Why don’t we share more DNA with a Sibling?

When I first started doing DNA testing and I saw that full siblings shared only about 2800 cM of their DNA, I was surprised. I expected more. Then I thought about it. We have 23 pairs of chromosomes but the testing process cannot separate the two parts of each pair so our matches are seen as if we had only 23 unpaired chromosomes.

The matching segments are listed and totaled as if there was just one side of each pair even though it is using the data from both sides for the comparison; that is why they are called half identical regions or HIRs. Click here for my blog post with a deeper discussion of why doing comparisons that way can create false matching segments.

My brother and I compared at 23andme. The darker segments are the FIRs. Click it for the full image.

Siblings are usually listed as sharing about 50% of their DNA but that is only the half identical part that most companies measure. How many places did they get the same DNA from both parents on both pairs of a chromosome? In other words how many fully identical regions (FIRs) do siblings share? In my experience, they share about 800 cM or so that are fully identical. Thus the total of the FIRs and HIRs is about 3500-3700 cM; the same amount expected of a parent match. That intuitively makes much more sense to me.

So what would be the logical basis for this? Each parent gives each child half of their DNA but not all of it will be the same half. Roughly half of what each parent gives me will be the same as what my brother got so about 2 times 1800 for 3600; yet most full siblings are shown as sharing only about 2600-2800 cM of half identical segments. The rest of that 3600 is found in the fully identical segments.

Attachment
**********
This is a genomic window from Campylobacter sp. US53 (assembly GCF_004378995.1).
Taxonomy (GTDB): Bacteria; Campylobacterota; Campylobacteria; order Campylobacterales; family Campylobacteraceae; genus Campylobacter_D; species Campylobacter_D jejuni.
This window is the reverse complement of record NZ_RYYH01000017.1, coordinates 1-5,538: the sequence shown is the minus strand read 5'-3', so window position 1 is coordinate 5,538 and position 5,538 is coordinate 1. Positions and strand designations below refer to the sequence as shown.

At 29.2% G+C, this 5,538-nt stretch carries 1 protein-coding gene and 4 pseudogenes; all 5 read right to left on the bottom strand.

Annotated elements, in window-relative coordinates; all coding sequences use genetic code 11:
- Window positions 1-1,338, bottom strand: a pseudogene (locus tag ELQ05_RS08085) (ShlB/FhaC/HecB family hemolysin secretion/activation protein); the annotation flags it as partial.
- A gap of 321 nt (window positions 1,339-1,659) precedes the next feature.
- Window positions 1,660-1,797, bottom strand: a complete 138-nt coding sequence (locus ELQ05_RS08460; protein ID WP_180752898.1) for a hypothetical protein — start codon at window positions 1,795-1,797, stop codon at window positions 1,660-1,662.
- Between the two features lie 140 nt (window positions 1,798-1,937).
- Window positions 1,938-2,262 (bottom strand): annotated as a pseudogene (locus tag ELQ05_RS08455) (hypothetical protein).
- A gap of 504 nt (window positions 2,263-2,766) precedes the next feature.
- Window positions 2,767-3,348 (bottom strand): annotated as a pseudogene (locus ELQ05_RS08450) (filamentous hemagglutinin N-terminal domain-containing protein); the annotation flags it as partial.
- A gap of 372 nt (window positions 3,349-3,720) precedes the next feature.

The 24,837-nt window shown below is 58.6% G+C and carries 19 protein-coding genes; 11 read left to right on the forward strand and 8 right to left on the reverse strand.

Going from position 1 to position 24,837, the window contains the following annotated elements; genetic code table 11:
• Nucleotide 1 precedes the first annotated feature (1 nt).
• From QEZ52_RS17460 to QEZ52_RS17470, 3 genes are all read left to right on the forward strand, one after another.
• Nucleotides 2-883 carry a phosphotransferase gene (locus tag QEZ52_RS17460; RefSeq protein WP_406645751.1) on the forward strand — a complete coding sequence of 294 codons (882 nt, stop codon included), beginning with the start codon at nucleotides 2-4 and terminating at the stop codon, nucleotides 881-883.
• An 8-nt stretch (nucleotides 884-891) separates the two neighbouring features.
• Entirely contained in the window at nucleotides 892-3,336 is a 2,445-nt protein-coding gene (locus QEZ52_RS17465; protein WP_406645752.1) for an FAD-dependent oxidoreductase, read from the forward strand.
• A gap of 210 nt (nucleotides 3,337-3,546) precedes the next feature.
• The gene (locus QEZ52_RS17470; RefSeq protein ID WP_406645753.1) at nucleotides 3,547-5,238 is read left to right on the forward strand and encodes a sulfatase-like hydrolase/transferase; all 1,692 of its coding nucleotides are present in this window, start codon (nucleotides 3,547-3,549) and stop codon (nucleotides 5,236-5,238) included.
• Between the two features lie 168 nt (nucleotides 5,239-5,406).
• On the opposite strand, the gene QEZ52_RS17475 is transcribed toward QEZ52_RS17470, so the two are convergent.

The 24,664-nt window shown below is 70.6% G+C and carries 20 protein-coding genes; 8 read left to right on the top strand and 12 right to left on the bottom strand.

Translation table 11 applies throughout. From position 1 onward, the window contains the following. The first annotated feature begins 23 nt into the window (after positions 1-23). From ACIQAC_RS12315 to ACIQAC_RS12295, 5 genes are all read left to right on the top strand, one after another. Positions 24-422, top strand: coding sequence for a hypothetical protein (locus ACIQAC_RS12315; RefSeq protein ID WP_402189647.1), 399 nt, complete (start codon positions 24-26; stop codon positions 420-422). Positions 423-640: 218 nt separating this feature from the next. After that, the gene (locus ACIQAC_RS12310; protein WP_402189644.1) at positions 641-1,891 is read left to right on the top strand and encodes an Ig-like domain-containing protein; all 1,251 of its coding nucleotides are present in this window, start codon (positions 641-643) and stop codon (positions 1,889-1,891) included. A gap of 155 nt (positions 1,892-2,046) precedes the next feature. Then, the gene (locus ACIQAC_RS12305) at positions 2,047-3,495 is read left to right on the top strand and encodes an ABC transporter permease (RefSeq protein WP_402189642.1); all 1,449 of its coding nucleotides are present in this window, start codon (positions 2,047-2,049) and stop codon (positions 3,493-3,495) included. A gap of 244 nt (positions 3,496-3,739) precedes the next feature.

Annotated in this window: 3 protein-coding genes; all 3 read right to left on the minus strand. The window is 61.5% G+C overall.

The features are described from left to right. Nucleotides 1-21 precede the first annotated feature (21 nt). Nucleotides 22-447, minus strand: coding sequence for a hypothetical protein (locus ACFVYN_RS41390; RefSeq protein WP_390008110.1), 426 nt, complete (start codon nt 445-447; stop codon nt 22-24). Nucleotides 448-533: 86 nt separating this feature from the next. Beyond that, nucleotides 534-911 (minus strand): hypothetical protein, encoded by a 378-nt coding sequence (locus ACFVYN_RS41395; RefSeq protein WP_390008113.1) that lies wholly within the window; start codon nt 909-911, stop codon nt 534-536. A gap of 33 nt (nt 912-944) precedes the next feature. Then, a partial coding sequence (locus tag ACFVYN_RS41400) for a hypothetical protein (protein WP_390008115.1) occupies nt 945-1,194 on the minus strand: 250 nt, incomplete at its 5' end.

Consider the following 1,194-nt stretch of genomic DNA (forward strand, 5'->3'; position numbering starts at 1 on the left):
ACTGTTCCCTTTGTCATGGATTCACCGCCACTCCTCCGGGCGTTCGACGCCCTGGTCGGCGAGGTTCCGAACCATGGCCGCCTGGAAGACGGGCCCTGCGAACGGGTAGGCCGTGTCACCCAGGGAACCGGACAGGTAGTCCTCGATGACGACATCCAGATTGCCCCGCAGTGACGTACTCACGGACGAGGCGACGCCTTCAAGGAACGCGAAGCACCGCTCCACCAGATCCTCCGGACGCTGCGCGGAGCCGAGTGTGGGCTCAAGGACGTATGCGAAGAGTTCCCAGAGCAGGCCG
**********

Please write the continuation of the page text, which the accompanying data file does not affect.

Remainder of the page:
A recent query I got was “I only share 2553 cMs with my sibling are we full or half? By the online calculator at DNApainter they are full siblings sharing a low amount, but another possibility is the father of one sibling was the brother of the other. That is called ¾ sibings. To tell the difference total up the FIRs and the HIRs. If they total less than 3000 rather than the 3600 for full siblings then they are most likely three quarters siblings or some similar relationship.

23andme totals both the FIRs and the HIRs unlike any other testing company, as shown above, however those totals include the X which throws it off a bit for my calculations.

Wherever you tested, you can get the FIRs and the HIRs by comparing the two kits at GEDmatch.com.

Here’s how. Presuming you have both uploaded to GEDmatch (and hopefully both opted in to helping law enforcement identify violent criminals and victims – click here for my post on that), start with a One-to-One comparison of the two kits.

The default comparison after you click submit shows the HIRs (half identical regions) and totals them at the bottom as shown below. The total for my brother and I is 2705.2. Since this does not include the X chromosome it is slightly lower than the total at 23andme.